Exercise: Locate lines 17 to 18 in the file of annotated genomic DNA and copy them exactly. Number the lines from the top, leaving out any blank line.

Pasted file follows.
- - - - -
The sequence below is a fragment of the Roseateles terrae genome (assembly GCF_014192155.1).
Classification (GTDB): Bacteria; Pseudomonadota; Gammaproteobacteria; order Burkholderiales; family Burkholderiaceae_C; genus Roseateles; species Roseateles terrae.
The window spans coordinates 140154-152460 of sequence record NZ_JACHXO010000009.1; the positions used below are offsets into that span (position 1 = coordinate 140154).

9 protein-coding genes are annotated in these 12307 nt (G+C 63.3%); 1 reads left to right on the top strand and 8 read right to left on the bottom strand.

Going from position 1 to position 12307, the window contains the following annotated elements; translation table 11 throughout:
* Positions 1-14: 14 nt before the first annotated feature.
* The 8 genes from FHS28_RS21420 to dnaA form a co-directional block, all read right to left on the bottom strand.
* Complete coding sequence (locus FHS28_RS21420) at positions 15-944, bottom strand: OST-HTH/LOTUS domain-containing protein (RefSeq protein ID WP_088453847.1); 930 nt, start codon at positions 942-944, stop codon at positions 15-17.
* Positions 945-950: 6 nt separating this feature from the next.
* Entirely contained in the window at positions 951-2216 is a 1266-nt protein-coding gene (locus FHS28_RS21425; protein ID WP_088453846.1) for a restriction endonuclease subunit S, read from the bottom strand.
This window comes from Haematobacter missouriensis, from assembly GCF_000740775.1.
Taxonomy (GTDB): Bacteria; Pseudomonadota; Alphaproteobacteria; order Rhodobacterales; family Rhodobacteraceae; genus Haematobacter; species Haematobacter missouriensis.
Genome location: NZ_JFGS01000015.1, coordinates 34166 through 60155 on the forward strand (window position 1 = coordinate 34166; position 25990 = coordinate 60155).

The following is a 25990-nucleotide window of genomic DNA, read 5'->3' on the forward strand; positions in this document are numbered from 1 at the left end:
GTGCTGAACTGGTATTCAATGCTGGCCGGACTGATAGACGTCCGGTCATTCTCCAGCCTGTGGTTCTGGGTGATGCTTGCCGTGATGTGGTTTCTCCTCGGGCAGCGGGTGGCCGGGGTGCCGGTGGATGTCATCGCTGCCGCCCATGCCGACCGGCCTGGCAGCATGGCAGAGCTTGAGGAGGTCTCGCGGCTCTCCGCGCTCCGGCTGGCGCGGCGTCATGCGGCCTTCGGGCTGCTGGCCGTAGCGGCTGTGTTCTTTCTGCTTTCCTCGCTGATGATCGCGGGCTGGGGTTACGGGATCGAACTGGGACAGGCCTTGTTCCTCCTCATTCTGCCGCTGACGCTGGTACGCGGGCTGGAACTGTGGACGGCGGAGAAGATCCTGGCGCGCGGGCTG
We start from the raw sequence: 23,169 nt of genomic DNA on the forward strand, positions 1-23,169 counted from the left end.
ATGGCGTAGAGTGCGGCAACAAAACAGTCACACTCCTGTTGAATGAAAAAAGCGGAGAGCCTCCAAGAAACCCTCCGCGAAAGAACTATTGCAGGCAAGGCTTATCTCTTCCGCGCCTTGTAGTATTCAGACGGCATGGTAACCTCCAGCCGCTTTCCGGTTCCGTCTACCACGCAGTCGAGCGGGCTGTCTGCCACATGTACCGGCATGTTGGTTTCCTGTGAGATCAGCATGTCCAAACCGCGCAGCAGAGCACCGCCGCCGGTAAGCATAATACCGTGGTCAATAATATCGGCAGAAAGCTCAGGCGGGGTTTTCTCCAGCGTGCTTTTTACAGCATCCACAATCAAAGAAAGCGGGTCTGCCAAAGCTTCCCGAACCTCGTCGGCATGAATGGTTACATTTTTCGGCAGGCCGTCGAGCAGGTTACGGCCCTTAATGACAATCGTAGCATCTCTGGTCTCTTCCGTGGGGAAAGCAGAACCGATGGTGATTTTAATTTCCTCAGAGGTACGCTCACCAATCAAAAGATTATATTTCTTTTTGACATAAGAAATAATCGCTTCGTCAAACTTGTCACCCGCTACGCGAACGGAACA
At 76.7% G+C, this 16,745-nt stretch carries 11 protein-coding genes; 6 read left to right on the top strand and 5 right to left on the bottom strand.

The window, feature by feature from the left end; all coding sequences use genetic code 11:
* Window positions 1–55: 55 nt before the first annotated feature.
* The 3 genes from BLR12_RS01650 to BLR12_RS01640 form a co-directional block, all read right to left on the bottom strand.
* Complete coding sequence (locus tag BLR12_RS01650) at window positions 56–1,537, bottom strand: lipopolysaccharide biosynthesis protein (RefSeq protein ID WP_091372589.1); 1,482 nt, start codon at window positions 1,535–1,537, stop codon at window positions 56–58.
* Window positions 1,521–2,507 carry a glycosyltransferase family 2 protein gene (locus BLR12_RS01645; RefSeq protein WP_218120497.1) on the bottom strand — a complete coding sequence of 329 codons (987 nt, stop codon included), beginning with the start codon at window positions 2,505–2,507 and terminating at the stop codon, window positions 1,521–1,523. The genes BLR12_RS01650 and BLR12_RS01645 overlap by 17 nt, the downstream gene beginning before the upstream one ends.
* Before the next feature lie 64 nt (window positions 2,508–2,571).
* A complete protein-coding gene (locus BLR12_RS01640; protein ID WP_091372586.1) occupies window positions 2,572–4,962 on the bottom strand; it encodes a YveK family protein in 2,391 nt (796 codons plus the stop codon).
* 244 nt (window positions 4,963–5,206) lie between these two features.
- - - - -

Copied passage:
ATGGCGTAGAGTGCGGCAACAAAACAGTCACACTCCTGTTGAATGAAAAAAGCGGAGAGCCTCCAAGAAACCCTCCGCGAAAGAACTATTGCAGGCAAGGCTTATCTCTTCCGCGCCTTGTAGTATTCAGACGGCATGGTAACCTCCAGCCGCTTTCCGGTTCCGTCTACCACGCAGTCGAGCGGGCTGTCTGCCACATGTACCGGCATGTTGGTTTCCTGTGAGATCAGCATGTCCAAACCGCGCAGCAGAGCACCGCCGCCGGTAAGCATAATACCGTGGTCAATAATATCGGCAGAAAGCTCAGGCGGGGTTTTCTCCAGCGTGCTTTTTACAGCATCCACAATCAAAGAAAGCGGGTCTGCCAAAGCTTCCCGAACCTCGTCGGCATGAATGGTTACATTTTTCGGCAGGCCGTCGAGCAGGTTACGGCCCTTAATGACAATCGTAGCATCTCTGGTCTCTTCCGTGGGGAAAGCAGAACCGATGGTGATTTTAATTTCCTCAGAGGTACGCTCACCAATCAAAAGATTATATTTCTTTTTGACATAAGAAATAATCGCTTCGTCAAACTTGTCACCCGCTACGCGAACGGAACA
At 76.7% G+C, this 16,745-nt stretch carries 11 protein-coding genes; 6 read left to right on the top strand and 5 right to left on the bottom strand.